La GRC collecte des données personnelles sans rendre de comptes
Publication: Le Devoir
Le Commissaire à la protection de la vie privée du Canada dénonce le manque de transparence qui entoure depuis quelques années la collecte de renseignements personnels, sans mandat, menée par la Gendarmerie royale du Canada (GRC) auprès d’entreprises de télécommunication. Selon Michel Drapeau, Faculté de droit, « C’est un constat très pénible. Le droit à la vie privée est un droit constitutionnel fondamental. La GRC devrait défendre cette valeur avec un peu plus de rigueur. »
Health-care spending projected to grow at slowest pace in 17 years
Publication: Globe and Mail
In the last three years, spending on health has actually slowed down. Colleen Flood, Common Law Section explains that the government “has made it clear that this is all really a provincial responsibility and all they are going to do is hand over some dollars from time to time.”
Government health care spending, and how much seniors account for
Publication: Globe and Mail
The Canadian Institute for Health Information report found that the aging of the population is only a modest cost driver, expected to be responsible for 0.9 per cent of the health-care spending increase this year. “It’s popular in the media to be really worried about the grey tsunami, but it’s not like this massive spike that hits the system at any one time,” said Colleen Flood, Common Law Section.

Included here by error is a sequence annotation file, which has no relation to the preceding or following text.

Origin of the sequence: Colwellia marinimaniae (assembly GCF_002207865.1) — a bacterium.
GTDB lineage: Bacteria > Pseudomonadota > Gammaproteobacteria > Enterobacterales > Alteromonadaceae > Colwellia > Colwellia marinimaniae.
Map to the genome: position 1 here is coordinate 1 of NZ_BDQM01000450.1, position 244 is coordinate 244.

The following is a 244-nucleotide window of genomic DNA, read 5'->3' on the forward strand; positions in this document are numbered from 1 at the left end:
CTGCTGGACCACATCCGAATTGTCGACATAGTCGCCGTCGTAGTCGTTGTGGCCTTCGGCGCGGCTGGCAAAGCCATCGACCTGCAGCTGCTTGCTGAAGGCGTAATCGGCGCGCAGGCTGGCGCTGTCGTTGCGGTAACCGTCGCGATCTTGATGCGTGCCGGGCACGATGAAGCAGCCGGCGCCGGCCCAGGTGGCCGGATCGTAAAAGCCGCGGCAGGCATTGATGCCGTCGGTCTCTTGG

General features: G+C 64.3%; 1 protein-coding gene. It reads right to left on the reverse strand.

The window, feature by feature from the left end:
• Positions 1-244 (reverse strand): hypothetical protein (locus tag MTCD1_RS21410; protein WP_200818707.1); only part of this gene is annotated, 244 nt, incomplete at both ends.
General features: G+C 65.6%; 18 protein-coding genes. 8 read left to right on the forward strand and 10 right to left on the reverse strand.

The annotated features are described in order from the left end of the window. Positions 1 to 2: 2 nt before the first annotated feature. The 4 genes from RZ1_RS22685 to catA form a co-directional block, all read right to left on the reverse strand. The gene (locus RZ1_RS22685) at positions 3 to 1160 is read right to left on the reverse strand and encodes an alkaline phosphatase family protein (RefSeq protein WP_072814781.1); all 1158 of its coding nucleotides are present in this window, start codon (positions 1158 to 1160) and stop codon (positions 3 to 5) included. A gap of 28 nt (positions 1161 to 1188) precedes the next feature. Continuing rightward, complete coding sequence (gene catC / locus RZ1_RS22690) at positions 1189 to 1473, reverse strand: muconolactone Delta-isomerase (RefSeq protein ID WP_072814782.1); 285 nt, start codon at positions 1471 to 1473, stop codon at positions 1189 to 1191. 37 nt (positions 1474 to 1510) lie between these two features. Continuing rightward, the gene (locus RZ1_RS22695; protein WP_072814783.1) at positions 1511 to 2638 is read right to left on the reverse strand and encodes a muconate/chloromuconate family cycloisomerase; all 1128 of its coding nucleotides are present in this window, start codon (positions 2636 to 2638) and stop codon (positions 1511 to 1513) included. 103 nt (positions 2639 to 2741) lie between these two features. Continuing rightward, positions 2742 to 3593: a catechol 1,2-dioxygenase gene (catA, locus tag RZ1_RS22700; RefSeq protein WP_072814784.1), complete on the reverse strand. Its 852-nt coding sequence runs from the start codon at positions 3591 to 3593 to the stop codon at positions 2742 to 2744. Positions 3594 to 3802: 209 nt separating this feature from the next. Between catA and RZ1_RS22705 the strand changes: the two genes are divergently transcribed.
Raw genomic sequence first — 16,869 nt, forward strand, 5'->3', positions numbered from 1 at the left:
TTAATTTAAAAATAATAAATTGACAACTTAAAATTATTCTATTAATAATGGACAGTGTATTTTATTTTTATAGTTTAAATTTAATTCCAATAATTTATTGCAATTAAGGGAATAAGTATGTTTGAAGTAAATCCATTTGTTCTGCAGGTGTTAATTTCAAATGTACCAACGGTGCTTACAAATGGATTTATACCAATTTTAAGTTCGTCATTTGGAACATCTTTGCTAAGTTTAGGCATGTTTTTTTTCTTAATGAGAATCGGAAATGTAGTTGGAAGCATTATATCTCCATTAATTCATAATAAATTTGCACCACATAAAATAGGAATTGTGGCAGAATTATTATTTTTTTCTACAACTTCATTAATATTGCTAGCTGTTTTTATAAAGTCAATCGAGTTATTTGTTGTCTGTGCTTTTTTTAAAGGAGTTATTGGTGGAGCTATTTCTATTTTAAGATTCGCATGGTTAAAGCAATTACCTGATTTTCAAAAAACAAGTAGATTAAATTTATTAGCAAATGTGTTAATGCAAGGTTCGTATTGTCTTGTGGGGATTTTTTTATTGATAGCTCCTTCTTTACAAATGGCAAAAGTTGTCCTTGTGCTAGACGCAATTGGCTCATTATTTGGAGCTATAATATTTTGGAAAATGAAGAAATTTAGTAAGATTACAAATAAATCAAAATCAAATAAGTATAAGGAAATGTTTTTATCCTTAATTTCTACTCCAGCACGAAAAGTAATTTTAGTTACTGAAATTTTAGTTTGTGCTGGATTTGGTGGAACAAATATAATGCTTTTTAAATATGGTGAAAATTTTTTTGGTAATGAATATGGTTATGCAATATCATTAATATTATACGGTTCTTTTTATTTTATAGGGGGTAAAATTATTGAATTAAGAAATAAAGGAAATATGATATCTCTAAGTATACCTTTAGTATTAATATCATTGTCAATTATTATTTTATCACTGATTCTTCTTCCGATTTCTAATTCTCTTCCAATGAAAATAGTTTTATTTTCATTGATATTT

Bourque faces precedent setting sentence for Moncton shootings
The Crown is seeking the maximum sentence (75 years without eligibility to apply for parole) for Justin Bourque who shot and killed 3 Mounties earlier this year, but the judge in Bourque's case is not bound by the recommendations from the Crown and defence, said Carissima Mathen, Common Law Section. "There's been a belief for many years that very long sentences don't necessarily serve social interests. ... The federal government clearly views that as being soft on crime and perhaps not fully recognizing the gravity of multiple convictions for offences that are similar."
Why don't victims or bystanders report sexual assault?
Publication: Global News
This article pertains to the reporting of sexual violence. “There’s good reason for women to question whether they should report—women usually do it, if they do, to protect other women…acting in the public interest at huge personal cost,” said Elizabeth Sheehy, Common Law Section.
Straight Talk with Adrienne Batra
Publication: Sun News Network
Michel Drapeau, Faculty of Law, discusses possible responses to a terror threat. "Before we jump in overnight, within a week we've now decided now to do something and to go further, I think we need not only to demonstrate the need for it, but demonstrate in fact that the regulations and current provisions in the law are ineffective," he says.
Faculty in the News
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